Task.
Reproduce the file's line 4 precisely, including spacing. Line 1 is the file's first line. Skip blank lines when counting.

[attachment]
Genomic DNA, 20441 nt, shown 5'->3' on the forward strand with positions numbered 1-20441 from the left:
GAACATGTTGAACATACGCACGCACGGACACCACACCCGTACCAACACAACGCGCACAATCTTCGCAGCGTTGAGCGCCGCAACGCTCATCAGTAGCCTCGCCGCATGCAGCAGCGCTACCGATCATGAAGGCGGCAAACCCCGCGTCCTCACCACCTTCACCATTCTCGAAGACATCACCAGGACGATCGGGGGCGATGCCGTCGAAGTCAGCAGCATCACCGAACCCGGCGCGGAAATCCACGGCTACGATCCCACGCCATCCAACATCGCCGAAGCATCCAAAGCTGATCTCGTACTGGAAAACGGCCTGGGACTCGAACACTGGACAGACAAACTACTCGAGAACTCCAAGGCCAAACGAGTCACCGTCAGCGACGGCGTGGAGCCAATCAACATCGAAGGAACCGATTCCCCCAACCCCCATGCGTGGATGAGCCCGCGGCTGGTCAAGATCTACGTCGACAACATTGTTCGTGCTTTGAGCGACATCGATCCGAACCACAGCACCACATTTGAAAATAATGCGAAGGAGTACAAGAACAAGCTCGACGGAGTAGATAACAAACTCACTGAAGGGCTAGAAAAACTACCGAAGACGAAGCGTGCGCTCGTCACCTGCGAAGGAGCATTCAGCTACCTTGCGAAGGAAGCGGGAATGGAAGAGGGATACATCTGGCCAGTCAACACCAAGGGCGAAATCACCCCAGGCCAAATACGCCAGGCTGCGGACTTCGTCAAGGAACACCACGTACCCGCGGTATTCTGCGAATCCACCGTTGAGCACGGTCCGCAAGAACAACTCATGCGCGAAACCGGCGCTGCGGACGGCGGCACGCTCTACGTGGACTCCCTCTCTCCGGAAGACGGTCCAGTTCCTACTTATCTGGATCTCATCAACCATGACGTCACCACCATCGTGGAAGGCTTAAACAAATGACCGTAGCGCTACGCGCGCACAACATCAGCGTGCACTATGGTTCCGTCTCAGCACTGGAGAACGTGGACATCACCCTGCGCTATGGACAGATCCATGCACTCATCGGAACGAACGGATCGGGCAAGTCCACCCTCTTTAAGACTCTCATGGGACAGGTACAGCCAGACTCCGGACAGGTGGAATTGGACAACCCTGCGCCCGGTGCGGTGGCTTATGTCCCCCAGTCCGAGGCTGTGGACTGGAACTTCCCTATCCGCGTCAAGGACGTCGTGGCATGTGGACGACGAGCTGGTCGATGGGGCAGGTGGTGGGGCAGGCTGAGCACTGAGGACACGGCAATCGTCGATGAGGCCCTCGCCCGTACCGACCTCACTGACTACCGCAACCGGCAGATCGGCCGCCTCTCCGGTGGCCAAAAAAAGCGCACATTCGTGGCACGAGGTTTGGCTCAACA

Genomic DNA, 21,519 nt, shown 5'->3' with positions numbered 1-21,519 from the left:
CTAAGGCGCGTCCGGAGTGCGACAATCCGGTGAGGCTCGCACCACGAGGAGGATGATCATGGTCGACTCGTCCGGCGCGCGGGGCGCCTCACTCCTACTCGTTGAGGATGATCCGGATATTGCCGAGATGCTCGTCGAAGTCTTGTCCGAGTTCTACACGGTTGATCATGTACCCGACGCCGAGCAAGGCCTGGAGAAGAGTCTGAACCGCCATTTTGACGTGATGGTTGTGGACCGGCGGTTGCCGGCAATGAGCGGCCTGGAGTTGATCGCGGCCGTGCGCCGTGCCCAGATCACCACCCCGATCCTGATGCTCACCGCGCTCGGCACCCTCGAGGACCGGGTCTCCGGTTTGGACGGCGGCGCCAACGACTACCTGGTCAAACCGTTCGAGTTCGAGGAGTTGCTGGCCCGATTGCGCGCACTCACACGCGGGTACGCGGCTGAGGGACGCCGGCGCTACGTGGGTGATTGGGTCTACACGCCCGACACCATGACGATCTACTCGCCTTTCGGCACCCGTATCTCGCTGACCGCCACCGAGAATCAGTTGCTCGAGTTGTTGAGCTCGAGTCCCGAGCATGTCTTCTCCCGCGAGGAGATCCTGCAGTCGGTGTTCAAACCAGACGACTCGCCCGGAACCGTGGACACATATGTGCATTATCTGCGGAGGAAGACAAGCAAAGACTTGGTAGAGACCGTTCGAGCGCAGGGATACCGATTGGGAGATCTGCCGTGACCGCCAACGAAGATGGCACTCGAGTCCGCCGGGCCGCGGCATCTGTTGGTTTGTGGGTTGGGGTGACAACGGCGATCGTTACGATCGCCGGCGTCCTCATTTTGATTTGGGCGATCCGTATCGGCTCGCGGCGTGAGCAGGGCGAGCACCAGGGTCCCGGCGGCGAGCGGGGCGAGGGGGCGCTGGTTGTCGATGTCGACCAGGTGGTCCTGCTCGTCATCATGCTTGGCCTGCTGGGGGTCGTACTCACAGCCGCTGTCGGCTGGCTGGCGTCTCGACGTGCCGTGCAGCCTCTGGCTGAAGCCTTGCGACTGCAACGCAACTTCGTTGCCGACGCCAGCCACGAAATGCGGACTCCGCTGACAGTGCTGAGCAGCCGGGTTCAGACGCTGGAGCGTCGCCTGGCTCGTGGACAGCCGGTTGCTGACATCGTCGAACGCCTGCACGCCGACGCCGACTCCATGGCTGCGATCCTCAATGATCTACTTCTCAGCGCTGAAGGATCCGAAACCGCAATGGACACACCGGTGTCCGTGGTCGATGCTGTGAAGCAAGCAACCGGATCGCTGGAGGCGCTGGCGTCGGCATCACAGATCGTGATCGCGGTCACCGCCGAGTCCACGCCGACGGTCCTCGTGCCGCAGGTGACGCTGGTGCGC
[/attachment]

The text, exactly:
CTAAGGCGCGTCCGGAGTGCGACAATCCGGTGAGGCTCGCACCACGAGGAGGATGATCATGGTCGACTCGTCCGGCGCGCGGGGCGCCTCACTCCTACTCGTTGAGGATGATCCGGATATTGCCGAGATGCTCGTCGAAGTCTTGTCCGAGTTCTACACGGTTGATCATGTACCCGACGCCGAGCAAGGCCTGGAGAAGAGTCTGAACCGCCATTTTGACGTGATGGTTGTGGACCGGCGGTTGCCGGCAATGAGCGGCCTGGAGTTGATCGCGGCCGTGCGCCGTGCCCAGATCACCACCCCGATCCTGATGCTCACCGCGCTCGGCACCCTCGAGGACCGGGTCTCCGGTTTGGACGGCGGCGCCAACGACTACCTGGTCAAACCGTTCGAGTTCGAGGAGTTGCTGGCCCGATTGCGCGCACTCACACGCGGGTACGCGGCTGAGGGACGCCGGCGCTACGTGGGTGATTGGGTCTACACGCCCGACACCATGACGATCTACTCGCCTTTCGGCACCCGTATCTCGCTGACCGCCACCGAGAATCAGTTGCTCGAGTTGTTGAGCTCGAGTCCCGAGCATGTCTTCTCCCGCGAGGAGATCCTGCAGTCGGTGTTCAAACCAGACGACTCGCCCGGAACCGTGGACACATATGTGCATTATCTGCGGAGGAAGACAAGCAAAGACTTGGTAGAGACCGTTCGAGCGCAGGGATACCGATTGGGAGATCTGCCGTGACCGCCAACGAAGATGGCACTCGAGTCCGCCGGGCCGCGGCATCTGTTGGTTTGTGGGTTGGGGTGACAACGGCGATCGTTACGATCGCCGGCGTCCTCATTTTGATTTGGGCGATCCGTATCGGCTCGCGGCGTGAGCAGGGCGAGCACCAGGGTCCCGGCGGCGAGCGGGGCGAGGGGGCGCTGGTTGTCGATGTCGACCAGGTGGTCCTGCTCGTCATCATGCTTGGCCTGCTGGGGGTCGTACTCACAGCCGCTGTCGGCTGGCTGGCGTCTCGACGTGCCGTGCAGCCTCTGGCTGAAGCCTTGCGACTGCAACGCAACTTCGTTGCCGACGCCAGCCACGAAATGCGGACTCCGCTGACAGTGCTGAGCAGCCGGGTTCAGACGCTGGAGCGTCGCCTGGCTCGTGGACAGCCGGTTGCTGACATCGTCGAACGCCTGCACGCCGACGCCGACTCCATGGCTGCGATCCTCAATGATCTACTTCTCAGCGCTGAAGGATCCGAAACCGCAATGGACACACCGGTGTCCGTGGTCGATGCTGTGAAGCAAGCAACCGGATCGCTGGAGGCGCTGGCGTCGGCATCACAGATCGTGATCGCGGTCACCGCCGAGTCCACGCCGACGGTCCTCGTGCCGCAGGTGACGCTGGTGCGC